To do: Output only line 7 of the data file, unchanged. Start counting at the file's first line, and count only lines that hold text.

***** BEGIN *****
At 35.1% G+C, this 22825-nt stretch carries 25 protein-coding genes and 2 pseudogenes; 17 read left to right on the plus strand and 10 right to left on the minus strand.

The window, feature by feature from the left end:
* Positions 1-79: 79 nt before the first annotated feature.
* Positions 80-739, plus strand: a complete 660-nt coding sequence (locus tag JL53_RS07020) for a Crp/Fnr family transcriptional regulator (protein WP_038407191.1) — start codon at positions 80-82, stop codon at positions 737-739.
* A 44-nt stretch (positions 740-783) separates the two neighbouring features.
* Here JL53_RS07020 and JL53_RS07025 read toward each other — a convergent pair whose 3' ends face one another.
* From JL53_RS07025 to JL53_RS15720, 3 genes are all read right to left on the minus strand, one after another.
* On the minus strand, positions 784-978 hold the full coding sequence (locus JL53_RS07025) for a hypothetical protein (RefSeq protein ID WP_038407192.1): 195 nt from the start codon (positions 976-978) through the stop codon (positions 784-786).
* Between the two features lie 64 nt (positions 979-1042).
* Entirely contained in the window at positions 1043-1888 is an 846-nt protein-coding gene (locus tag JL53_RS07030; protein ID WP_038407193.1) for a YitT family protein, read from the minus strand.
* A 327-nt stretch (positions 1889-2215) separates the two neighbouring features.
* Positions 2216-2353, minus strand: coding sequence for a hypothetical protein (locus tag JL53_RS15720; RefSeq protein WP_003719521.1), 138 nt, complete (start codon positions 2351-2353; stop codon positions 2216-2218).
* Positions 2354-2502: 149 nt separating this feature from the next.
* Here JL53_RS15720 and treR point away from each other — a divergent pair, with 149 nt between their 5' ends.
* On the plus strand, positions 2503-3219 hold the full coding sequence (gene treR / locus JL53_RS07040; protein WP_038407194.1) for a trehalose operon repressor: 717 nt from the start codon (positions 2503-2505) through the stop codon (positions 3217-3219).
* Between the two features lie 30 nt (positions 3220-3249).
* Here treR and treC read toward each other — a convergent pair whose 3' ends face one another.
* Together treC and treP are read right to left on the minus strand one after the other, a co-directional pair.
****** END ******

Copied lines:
* From JL53_RS07025 to JL53_RS15720, 3 genes are all read right to left on the minus strand, one after another.